Epiphany strategy vs. Firefox

On Apr 2, 2008, at 5:49 AM, Steve Bergman wrote:

On Wed, 2008-04-02 at 23:16 +1300, Matthew Paul Thomas wrote:

However, the Epiphany team lacks programmers far more than it lacks ideas. :-)

If this has already been discussed to death on this list, please feel
free to ignore.  But that sounds like a serious problem.  What can be
done about it?  What potential effect, if any, does the WebKit decision
have upon this issue?  Should the project be recruiting PR people?  Or

I think if more people wrote, in more places, about small tasks that new Epiphany contributors could work on, that could help.

Any chance of getting Epiphany included in the default install, or even as default browser, in more Linux distros? (Fedora comes to mind. Especially considering the WebKit move. I wonder if Debian is tired of maintaining IceWeasel?)

Speaking strictly for myself, and not for Canonical or the Ubuntu team:

I think there is a parallel between Firefox vs. Epiphany in Linux-based OSes now, and Internet Explorer vs. Safari on Mac OS X before 2005. In both cases, the operating system's default browser was supplied by a third party that was, understandably, more interested in making a browser for Windows. In both cases, this lack of attention showed in suboptimal performance, and a pretty but not-quite-right interface. But in both cases, the third party's brand name was reassuring for people using the OS.

For Linux-based OSes, that reassurance factor is large: Firefox on Windows is a gateway drug for Free Software, making it easier for people to switch to Firefox on Ubuntu (or Fedora, or Opensuse, etc) later. That's why I think Epiphany needs to be substantially *better* than Firefox, and have decent mindshare of its own, before it can dislodge Firefox as the default browser in any OS. (WebKit may help here, in that it may sometimes let Epiphany do things that Firefox can't.)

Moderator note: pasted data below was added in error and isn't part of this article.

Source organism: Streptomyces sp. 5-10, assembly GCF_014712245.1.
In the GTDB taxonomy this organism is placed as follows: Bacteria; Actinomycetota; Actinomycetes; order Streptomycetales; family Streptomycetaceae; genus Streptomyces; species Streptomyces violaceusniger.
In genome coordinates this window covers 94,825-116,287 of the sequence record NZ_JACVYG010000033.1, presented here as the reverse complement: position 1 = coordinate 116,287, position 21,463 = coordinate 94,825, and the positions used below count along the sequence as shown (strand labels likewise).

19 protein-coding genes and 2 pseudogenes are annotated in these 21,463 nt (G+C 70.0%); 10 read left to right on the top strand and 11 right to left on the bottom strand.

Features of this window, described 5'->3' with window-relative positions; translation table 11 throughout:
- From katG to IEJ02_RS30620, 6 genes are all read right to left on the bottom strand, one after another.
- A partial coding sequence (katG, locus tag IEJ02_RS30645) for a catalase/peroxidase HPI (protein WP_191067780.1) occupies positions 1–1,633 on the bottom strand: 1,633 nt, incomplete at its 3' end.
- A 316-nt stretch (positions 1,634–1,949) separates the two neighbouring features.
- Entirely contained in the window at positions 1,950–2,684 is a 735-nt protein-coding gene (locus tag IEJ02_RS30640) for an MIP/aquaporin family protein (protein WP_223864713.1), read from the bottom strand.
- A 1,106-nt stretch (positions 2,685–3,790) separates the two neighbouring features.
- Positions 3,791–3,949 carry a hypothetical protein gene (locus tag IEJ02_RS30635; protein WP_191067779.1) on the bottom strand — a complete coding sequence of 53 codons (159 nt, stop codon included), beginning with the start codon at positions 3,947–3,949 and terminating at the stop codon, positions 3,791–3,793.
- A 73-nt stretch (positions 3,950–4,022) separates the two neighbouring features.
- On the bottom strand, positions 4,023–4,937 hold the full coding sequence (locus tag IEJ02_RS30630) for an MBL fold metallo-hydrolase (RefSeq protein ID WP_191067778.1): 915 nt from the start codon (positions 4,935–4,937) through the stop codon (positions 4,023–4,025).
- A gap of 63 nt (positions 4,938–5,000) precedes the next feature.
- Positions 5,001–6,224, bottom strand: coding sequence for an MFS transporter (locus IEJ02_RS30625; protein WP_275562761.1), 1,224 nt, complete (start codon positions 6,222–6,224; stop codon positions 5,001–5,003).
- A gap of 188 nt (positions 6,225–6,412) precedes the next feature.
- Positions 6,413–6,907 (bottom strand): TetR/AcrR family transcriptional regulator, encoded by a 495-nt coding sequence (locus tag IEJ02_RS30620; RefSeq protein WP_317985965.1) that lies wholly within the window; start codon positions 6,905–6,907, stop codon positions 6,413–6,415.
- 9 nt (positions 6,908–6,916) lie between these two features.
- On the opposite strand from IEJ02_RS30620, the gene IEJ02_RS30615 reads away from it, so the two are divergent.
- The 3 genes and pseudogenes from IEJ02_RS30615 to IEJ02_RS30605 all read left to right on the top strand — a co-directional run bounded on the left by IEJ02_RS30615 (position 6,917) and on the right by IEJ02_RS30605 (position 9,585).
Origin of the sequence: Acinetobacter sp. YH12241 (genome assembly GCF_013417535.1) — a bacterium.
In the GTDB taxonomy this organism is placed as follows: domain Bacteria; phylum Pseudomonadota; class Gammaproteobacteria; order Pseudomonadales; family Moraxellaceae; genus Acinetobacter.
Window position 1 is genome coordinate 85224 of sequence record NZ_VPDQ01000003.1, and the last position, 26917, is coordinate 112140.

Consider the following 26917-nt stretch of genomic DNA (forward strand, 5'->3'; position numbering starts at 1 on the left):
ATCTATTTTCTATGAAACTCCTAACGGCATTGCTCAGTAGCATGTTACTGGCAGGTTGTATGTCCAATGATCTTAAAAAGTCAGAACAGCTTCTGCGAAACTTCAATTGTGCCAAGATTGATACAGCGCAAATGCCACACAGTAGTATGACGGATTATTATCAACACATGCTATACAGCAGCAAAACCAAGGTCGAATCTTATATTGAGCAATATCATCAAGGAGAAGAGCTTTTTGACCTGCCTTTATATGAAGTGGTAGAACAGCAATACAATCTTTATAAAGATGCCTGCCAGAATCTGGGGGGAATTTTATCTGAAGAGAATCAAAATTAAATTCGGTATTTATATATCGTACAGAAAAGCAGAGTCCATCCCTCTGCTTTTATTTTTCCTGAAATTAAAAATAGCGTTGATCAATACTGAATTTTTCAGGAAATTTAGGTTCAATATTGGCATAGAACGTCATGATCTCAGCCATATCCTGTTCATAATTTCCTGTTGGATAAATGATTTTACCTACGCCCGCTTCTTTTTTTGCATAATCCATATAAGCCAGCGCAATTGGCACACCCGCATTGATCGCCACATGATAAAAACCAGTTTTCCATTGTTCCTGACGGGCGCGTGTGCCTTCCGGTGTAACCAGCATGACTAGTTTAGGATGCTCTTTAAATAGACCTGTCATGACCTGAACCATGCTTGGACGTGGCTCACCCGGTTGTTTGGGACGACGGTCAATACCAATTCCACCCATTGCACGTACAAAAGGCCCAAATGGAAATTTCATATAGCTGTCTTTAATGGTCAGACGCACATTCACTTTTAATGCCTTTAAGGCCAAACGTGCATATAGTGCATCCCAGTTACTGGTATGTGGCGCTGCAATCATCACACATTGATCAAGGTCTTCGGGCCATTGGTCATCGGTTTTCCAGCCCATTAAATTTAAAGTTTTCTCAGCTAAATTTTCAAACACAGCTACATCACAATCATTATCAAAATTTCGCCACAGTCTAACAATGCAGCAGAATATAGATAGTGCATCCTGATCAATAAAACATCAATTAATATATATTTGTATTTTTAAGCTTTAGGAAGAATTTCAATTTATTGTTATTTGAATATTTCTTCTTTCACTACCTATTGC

Some ways in which Epiphany could become obviously better than Firefox:
*   performance
*   aesthetics (including explanatory animations)
*   bookmark and history handling
*   Deskbar integration
*   NetworkManager integration
*   gnome-keyring integration
*   quick integration with any future platform coolness, such as

What have F-Spot and Tomboy done to gain the position of "The Golden Ones" while Epiphany gets treated like a neglected step child? Can anything be gleaned from other projects which have successfully claimed their fair share of the limelight?

F-Spot is noticably better than gthumb, and Tomboy is (reportedly) noticably better than Sticky Notes. Epiphany is not, yet, noticably better than Firefox.

Epiphany has, of course, lived in the shadow of Firefox for a long time. But I've watched as the cracks have appeared and spread, and today it's fairly obvious that distros are frustrated with mozilla.com's policies and might be interested in making a break for it.

People mutter and scowl about F-Spot and Tomboy using Mono, too -- but features, polish, and branding matter more.

Matthew Paul Thomas

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